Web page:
Filed under: Fitness
Winter isn’t over yet, so here’s a reminder: You can get dehydrated in cold weather. And it isn’t always easy to hydrate, especially when you’re on a mission. If you’re active outside for less than 2 hours, it isn’t likely to be a problem. But if you’re out in the cold for hours or even days for a field deployment, the combination of heavy clothing and high-intensity exercise can lead to sweating, which contributes to dehydration.
You might not even feel as thirsty in cold weather as in the heat, because your cold-weather body chemistry could affect your brain’s ability to tell you when you need liquid. Cold weather also tends to move body fluids from your extremities to your core, increasing your urine output and adding to dehydration.
So when you’re in a cold climate, don’t rely on thirst to tell you when you need to drink. Drink often and before you’re thirsty. One way to determine your hydration status is to check the color and volume of your urine. (Snow makes a good test spot.) Dark, scanty urine indicates dehydration. Ideally, urine should be light yellow.
Water and sports drinks are the best fluids to maintain hydration, even in cold weather conditions. Carbonated and caffeinated beverages (including energy drinks) have a dehydrating effect because they increase urine flow. Also avoid consuming alcohol in cold weather. It might make you feel warm initially, but it can reduce your body’s ability to retain heat.
Enjoy exercising in the cold weather, but be sure to keep your water bottle in tow.
Personal trainers can help you safely start and maintain an exercise routine. They can keep you motivated and accountable when it comes to reaching your fitness goals. Finding the right trainer can be challenging but important. Think of it like a date: get to know your potential trainer to find out if you’re compatible. Here are a few things to look for:
- Education/Certifications. These days, anyone can become a personal trainer with a few mouse clicks. Is this person certified through one of the National Commission for Certifying Agencies (NCCA) such as National Federation of Personal Trainers (NFPT), American Council on Exercise (ACE), American College of Sports Medicine (ACSM), or National Academy of Sports Medicine (NASM)? These are widely accepted certifications. Better yet, does the trainer have a 4-year degree in kinesiology or exercise science? Is he/she certified in CPR and first aid?
- Experience. We all have to start somewhere, but experience is helpful. How long has this person been a certified personal trainer? What types of clients does the trainer usually work with? Does he/she have expertise in sports conditioning, pre-natal fitness, or post-rehabilitation? If possible, ask clients (past and/or present) about their personal experiences.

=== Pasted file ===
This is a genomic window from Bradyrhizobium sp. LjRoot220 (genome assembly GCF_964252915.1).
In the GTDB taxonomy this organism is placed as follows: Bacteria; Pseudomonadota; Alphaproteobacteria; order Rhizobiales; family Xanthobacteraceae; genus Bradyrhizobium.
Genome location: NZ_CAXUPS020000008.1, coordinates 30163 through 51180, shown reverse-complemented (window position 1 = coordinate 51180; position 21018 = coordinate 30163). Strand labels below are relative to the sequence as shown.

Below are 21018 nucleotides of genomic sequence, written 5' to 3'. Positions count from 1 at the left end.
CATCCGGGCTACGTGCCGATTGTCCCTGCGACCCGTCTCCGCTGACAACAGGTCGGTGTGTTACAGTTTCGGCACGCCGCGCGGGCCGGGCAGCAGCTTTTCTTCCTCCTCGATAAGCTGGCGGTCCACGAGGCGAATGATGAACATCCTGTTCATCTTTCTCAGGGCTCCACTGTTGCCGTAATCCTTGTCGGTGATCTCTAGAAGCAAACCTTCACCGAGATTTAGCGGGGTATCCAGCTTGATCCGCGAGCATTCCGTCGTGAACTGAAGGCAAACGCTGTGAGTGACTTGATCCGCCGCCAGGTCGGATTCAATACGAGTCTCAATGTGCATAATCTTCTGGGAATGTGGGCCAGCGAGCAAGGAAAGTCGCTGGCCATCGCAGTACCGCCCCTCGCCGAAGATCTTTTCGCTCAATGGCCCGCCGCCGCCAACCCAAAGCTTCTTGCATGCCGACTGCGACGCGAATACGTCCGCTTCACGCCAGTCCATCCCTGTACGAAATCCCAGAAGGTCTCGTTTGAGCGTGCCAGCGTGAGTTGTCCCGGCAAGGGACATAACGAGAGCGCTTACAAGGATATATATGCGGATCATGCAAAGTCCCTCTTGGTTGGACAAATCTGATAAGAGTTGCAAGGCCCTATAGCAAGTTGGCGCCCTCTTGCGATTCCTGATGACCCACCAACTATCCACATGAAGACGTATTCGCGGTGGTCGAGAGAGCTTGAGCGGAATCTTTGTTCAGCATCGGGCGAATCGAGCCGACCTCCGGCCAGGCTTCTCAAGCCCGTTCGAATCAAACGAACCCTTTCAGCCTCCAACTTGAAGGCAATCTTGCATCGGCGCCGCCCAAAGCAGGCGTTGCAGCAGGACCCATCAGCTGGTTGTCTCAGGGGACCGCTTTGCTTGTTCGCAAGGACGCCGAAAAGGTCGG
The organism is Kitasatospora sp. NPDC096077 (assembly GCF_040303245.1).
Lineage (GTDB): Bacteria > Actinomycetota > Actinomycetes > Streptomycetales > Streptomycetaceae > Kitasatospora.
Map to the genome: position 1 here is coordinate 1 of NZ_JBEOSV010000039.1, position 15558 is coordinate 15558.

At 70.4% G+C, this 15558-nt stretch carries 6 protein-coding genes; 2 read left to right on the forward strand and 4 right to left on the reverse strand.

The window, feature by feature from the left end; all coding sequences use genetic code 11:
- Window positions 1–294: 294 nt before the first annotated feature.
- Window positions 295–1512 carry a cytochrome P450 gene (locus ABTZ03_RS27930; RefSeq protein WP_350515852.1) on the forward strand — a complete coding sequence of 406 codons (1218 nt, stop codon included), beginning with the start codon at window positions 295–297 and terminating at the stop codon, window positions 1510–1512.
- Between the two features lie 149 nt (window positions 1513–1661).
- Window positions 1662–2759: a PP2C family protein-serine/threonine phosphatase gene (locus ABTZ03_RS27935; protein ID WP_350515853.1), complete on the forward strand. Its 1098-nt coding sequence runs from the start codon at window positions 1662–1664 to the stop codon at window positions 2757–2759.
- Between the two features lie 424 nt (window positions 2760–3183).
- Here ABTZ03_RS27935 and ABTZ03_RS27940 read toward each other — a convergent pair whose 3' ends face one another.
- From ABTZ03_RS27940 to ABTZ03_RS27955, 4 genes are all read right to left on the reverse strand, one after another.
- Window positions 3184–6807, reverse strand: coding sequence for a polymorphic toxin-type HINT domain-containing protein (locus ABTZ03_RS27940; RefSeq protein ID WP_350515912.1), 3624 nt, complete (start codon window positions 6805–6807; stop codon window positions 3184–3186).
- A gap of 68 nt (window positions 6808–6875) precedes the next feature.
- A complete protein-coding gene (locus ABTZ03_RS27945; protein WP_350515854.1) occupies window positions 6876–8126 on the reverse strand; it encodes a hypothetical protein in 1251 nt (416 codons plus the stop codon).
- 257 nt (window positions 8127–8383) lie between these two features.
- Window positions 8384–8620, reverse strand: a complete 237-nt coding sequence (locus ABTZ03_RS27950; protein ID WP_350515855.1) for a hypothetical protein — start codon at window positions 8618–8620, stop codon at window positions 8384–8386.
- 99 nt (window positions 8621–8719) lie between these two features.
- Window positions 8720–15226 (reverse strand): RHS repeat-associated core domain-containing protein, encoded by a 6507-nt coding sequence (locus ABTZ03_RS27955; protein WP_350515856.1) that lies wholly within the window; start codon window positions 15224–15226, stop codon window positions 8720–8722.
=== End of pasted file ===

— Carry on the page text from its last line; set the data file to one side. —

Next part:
- Personality. You have to enjoy spending time with your trainer so that you’re fully committed to your training routine. Do you prefer a female or a male trainer? Someone close to your age? Choose somebody you like—someone who can motivate you.
- Business practices/Liability. Before you begin, make sure you understand all payment policies and procedures. Are your schedules compatible? What’s the cancellation policy? Does the trainer carry professional liability insurance?
- Fees. Personal trainers can be worth the money, but make sure you understand what you’re paying for. What are the costs? How long is each session? How often will you meet? Is it cheaper if you buy more sessions up front? Will you need to purchase a gym membership?
Is it safe to exercise when you’re sick? Those who have strict workout schedules aren’t likely to let the sniffles get in the way of their physical fitness. Exercise benefits include better weight control, improved mood, more energy, and healthier sleep. What’s more, just 30 minutes of regular exercise 5 times each week can improve your heart health and boost your immune system too.
Moderately exercising while you’re sick can be safe and, in certain cases, might actually improve symptoms such as congestion and low-energy. First, you need to determine “how sick is sick.” You can figure this out by using the “neck rule.” If you have symptoms above the neck—including sore throat, nasal congestion, sneezing, or watery eyes—then moderate workouts can continue. If your symptoms are below the neck—including cough, fever, fatigue, or body aches—then rest until the symptoms are gone. You can also use your temperature to determine whether exercising is okay. If you have a temperature of 101°F or higher, moderate or vigorous exercise isn’t safe due to risks of heat-related illnesses and dehydration.
Ultimately, the decision to exercise when you’re sick is up to you. If you’re too weak and fatigued to get out of bed, exercising might not be the best choice. If you have symptoms of a cold and your temperature is below 101°F, light to moderate exercise could be good for you. Make sure to see a doctor if your symptoms don’t improve or get worse.
How you treat your heart today can add years to your life—that’s the best gift you can ever give your loved ones! The latest research continues to show that eating a balanced diet with plenty of fruits, vegetables, beans, nuts, seeds, whole grains, and minimally processed foods is good for your heart. Reflect on what you eat as this can dramatically reduce your risk of heart disease. Make sure to include these heart-healthy foods in your nutrition plan too: luscious berries, leafy greens, a variety of nuts, and seafood (twice per week).
Want to show some love for your sweetheart this Valentine’s Day? Cards, flowers, and chocolate are ordinary—do something extraordinary!
- Surprise your sweetie with a fabulous meal. If you’re able, dine in this Valentine’s Day. Make a delicious spinach salad and salmon with a nut topping. Serve berries, frozen yogurt, and Chocolaty Delights (see recipe below) for the perfect dessert. You’ll save money, eat like royalty, and provide the nutrients your bodies crave. Don’t forget the candles and your favorite playlist!